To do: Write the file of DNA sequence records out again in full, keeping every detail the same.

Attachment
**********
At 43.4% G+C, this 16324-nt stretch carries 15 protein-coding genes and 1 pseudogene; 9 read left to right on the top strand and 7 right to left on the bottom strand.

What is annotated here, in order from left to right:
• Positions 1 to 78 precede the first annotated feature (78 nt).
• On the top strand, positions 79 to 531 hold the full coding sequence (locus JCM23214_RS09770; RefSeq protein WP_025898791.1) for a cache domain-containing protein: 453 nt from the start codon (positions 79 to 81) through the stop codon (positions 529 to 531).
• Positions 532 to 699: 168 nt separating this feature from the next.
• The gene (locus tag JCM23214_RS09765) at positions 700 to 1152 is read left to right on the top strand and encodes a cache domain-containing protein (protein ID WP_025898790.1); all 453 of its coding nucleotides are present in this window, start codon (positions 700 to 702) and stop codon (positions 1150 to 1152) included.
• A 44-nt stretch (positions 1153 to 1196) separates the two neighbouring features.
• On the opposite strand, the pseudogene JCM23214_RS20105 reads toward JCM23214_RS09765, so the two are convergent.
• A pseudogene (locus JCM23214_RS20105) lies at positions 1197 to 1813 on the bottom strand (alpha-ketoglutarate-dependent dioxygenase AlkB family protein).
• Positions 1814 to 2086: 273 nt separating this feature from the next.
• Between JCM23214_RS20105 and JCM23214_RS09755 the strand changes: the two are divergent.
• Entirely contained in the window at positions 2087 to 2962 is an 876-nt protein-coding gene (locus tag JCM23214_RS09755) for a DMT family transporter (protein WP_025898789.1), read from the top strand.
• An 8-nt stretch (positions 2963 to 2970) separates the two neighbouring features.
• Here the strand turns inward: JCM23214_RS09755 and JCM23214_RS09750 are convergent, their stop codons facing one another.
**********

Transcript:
At 43.4% G+C, this 16324-nt stretch carries 15 protein-coding genes and 1 pseudogene; 9 read left to right on the top strand and 7 right to left on the bottom strand.

What is annotated here, in order from left to right:
• Positions 1 to 78 precede the first annotated feature (78 nt).
• On the top strand, positions 79 to 531 hold the full coding sequence (locus JCM23214_RS09770; RefSeq protein WP_025898791.1) for a cache domain-containing protein: 453 nt from the start codon (positions 79 to 81) through the stop codon (positions 529 to 531).
• Positions 532 to 699: 168 nt separating this feature from the next.
• The gene (locus tag JCM23214_RS09765) at positions 700 to 1152 is read left to right on the top strand and encodes a cache domain-containing protein (protein ID WP_025898790.1); all 453 of its coding nucleotides are present in this window, start codon (positions 700 to 702) and stop codon (positions 1150 to 1152) included.
• A 44-nt stretch (positions 1153 to 1196) separates the two neighbouring features.
• On the opposite strand, the pseudogene JCM23214_RS20105 reads toward JCM23214_RS09765, so the two are convergent.
• A pseudogene (locus JCM23214_RS20105) lies at positions 1197 to 1813 on the bottom strand (alpha-ketoglutarate-dependent dioxygenase AlkB family protein).
• Positions 1814 to 2086: 273 nt separating this feature from the next.
• Between JCM23214_RS20105 and JCM23214_RS09755 the strand changes: the two are divergent.
• Entirely contained in the window at positions 2087 to 2962 is an 876-nt protein-coding gene (locus tag JCM23214_RS09755) for a DMT family transporter (protein WP_025898789.1), read from the top strand.
• An 8-nt stretch (positions 2963 to 2970) separates the two neighbouring features.
• Here the strand turns inward: JCM23214_RS09755 and JCM23214_RS09750 are convergent, their stop codons facing one another.